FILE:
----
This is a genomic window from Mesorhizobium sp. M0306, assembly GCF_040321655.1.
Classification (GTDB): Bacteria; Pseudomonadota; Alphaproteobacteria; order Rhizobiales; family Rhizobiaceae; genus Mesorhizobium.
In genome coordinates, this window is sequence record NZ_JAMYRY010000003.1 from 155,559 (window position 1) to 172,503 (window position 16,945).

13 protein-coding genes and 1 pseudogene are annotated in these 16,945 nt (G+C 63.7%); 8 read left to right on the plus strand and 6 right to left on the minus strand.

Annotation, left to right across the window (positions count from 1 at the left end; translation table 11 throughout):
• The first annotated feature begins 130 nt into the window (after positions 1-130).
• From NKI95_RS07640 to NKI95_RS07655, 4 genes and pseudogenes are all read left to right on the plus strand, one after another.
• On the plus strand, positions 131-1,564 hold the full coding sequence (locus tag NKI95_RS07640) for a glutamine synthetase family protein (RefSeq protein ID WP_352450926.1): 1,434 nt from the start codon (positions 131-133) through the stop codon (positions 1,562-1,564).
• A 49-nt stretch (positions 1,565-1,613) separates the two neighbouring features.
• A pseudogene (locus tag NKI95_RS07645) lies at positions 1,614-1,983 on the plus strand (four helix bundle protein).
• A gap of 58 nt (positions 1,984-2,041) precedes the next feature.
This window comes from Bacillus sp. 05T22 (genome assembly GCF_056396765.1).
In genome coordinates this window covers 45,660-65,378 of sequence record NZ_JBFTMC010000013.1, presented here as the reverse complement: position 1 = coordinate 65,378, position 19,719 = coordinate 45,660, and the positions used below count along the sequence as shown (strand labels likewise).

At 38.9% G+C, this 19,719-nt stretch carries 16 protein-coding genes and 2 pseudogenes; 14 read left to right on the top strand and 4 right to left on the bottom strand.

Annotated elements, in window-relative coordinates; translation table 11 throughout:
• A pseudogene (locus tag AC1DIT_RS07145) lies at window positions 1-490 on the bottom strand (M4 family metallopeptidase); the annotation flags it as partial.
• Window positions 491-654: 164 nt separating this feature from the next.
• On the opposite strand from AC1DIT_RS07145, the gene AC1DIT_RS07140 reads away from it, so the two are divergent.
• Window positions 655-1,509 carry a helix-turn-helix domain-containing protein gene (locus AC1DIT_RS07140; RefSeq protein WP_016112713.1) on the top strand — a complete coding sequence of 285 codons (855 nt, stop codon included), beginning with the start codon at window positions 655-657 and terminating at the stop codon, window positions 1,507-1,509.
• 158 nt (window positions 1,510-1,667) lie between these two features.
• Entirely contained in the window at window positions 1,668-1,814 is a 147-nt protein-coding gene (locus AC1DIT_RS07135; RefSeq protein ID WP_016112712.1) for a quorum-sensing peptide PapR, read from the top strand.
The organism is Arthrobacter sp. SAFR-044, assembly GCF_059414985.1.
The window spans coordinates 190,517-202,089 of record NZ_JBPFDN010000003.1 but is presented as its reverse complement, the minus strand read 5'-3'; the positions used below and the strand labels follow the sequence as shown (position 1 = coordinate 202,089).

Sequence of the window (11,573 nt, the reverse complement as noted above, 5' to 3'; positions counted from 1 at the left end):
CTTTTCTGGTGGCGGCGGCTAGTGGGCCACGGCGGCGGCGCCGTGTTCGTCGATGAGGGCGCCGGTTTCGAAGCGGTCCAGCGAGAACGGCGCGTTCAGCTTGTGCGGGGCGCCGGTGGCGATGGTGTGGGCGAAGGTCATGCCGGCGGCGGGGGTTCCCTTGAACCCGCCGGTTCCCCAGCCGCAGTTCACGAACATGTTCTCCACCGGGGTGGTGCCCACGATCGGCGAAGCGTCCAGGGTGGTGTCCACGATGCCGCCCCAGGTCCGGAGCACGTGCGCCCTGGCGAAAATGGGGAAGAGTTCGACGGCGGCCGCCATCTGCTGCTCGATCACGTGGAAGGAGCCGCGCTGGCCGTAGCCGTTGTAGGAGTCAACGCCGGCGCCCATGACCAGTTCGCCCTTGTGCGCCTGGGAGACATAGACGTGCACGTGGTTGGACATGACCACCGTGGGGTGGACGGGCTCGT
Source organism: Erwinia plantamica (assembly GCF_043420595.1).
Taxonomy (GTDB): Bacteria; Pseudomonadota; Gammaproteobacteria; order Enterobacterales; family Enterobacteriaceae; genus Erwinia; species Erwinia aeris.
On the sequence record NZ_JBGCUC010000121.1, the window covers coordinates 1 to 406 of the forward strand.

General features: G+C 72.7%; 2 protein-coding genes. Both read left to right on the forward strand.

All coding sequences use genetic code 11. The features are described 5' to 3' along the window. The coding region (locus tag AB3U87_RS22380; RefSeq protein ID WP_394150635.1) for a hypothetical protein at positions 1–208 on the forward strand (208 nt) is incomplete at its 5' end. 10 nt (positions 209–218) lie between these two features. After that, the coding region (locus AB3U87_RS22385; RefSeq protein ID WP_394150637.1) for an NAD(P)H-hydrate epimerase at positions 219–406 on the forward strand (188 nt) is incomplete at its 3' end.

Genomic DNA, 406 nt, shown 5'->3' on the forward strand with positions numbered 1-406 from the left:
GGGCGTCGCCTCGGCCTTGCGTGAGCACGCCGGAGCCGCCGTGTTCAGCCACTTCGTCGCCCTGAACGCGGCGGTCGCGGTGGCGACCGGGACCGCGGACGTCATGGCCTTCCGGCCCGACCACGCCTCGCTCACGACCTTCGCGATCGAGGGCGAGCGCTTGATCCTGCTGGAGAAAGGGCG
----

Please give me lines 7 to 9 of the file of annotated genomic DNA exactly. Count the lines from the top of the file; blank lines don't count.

• From NKI95_RS07640 to NKI95_RS07655, 4 genes and pseudogenes are all read left to right on the plus strand, one after another.
• On the plus strand, positions 131-1,564 hold the full coding sequence (locus tag NKI95_RS07640) for a glutamine synthetase family protein (RefSeq protein ID WP_352450926.1): 1,434 nt from the start codon (positions 131-133) through the stop codon (positions 1,562-1,564).
• A 49-nt stretch (positions 1,565-1,613) separates the two neighbouring features.